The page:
By Adam Davis
Ebola is now a domestic threat. On Sept. 30, Thomas E. Duncan became the first person diagnosed with Ebola in the United States.
Doctors diagnosed this infection at the Texas Health Presbyterian Hospital Dallas, approximately 13 miles from the University of Dallas. According to officials from the Center for Disease Control and Prevention (CDC), the diagnosis was made 10 days after Duncan’s flight from Liberia landed in Dallas, Texas. Duncan is currently in critical condition at the hospital, where his struggle for life against the Ebola virus characterizes the fight thousands in his native Liberia have been unable to survive.
As the nation’s attention has focused on the patient’s health, real fear of outbreak is disproportionate to the actual threat, according to Dr. Laurette Dekat, director of student health at the University of Dallas health clinic.
“What we have right now is an epidemic of fear, rather than a true epidemic,” Dekat stated.
Texas Governor Rick Perry released a video on his official website that stated Dallas County and Texas Department of Health Services investigators are “working to identify, locate, and monitor the health of all those that have come into close contact with this patient.”
Ultimately, CDC officials successfully tracked 100 individuals at risk of contracting Ebola and 10 at high risk of getting sick with Ebola. The number of at risk patients was later reduced to 50.
According to Dekat, widespread risk of contraction in the United States is overstated.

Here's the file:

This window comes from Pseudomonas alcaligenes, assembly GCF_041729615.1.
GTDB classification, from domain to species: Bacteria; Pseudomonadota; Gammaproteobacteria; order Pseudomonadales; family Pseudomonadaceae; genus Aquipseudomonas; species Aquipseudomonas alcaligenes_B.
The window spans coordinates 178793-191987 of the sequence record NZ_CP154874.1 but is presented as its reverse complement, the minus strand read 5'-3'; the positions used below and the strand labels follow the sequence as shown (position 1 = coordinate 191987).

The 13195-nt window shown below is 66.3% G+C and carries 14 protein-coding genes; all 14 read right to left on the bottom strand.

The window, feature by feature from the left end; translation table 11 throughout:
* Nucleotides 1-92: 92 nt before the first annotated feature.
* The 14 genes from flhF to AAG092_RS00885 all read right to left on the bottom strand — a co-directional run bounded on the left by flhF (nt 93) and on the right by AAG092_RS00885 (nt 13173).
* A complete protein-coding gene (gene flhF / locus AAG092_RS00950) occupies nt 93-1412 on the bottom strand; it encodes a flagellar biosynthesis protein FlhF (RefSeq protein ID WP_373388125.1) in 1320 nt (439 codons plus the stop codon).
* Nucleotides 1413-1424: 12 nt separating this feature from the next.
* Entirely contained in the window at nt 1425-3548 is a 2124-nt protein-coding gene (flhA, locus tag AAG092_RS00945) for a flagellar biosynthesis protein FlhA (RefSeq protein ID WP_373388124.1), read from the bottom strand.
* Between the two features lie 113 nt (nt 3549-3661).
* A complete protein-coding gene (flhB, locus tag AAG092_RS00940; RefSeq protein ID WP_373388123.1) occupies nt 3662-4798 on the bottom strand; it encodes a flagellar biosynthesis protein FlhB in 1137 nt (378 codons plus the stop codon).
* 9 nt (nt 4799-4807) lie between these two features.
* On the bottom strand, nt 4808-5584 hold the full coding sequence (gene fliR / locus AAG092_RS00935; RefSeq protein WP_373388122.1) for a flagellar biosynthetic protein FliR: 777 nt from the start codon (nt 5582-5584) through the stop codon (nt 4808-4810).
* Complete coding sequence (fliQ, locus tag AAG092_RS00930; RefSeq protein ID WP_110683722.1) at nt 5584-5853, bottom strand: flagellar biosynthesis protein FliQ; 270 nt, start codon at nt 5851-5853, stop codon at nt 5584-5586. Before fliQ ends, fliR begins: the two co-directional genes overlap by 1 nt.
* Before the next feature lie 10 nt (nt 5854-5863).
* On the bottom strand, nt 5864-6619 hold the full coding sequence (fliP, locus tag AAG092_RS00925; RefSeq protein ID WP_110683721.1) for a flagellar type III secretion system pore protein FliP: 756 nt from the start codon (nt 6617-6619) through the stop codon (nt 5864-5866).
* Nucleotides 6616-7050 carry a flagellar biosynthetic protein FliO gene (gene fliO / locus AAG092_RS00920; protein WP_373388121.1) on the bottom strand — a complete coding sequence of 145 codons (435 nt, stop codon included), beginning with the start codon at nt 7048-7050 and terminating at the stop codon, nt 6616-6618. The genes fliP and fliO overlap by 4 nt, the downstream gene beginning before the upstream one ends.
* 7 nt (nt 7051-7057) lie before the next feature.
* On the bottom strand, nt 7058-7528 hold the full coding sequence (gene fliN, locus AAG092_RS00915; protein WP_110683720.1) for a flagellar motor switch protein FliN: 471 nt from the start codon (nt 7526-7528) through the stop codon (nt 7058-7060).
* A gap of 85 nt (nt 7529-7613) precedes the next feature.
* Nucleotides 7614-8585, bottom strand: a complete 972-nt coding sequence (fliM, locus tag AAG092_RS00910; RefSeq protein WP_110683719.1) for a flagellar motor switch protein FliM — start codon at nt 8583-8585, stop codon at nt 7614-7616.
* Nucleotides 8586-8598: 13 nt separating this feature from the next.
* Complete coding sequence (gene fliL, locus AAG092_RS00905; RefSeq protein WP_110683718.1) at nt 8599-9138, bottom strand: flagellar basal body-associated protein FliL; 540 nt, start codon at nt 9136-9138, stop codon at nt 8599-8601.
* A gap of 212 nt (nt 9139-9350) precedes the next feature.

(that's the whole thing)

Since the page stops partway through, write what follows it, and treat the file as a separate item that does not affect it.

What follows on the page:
First, Ebola is a gastrointestinal infection, not an airborne infection. As a result, containment of Ebola is possible if high-risk individuals such as family members and ambulance teams undertake proper precautions, Dekat noted. She explained that there is a “less than 1 percent” chance that a student at the University of Dallas will develop Ebola.
“For someone here to contract Ebola, they would have to come into direct body contact with someone ill with Ebola,” Dekat explained.
Tom Frieden director of the U.S. CDC noted in a public statement that an outbreak of Ebola is unlikely.
“It is certainly possible that someone who had contact with this individual could develop Ebola in the coming weeks,” Frieden said. “But there is no doubt in my mind that we will stop it here.”
According to the World Health Organization (WHO), Ebola is a deadly virus with an average survival rate between 10 percent and 50 percent.
American news coverage has drawn attention to the Ebola crisis in Liberia and national health concern over continued incoming flights from Liberia into the United States as well as risks posed to U.S. troops deployed to the African country.
Local and national leaders mobilized resources this month as an international coalition for prevention and relief takes shape.
The White House announced on Sept. 16 that it sent 3000 troops to Liberia in an effort to establish legal structure to “facilitate coordination with U.S. government and international relief efforts.”
The struggle with deadly disease has become a constant theme in African nations.
According to the WHO, thousands have died from Ebola since the 1970s.
Dr. Robert Ansiaux, adjunct professor in the UD history department, attributed the continent’s struggle to contain disease to an unsure and weak healthcare system.
“Colonial legacy and economic decisions made during the Cold War turned out to be detrimental to planned economies [of Central Africa] and left insufficient healthcare and education structures,” Ansiaux stated.
President Barack Obama assured the country that international prevention efforts can and will be upgraded, according to International Business Times:
“The United States will continue to help countries create their own emergency operations centers with rapid response teams,” Obama told attendees of the Global Health Security Agenda summit.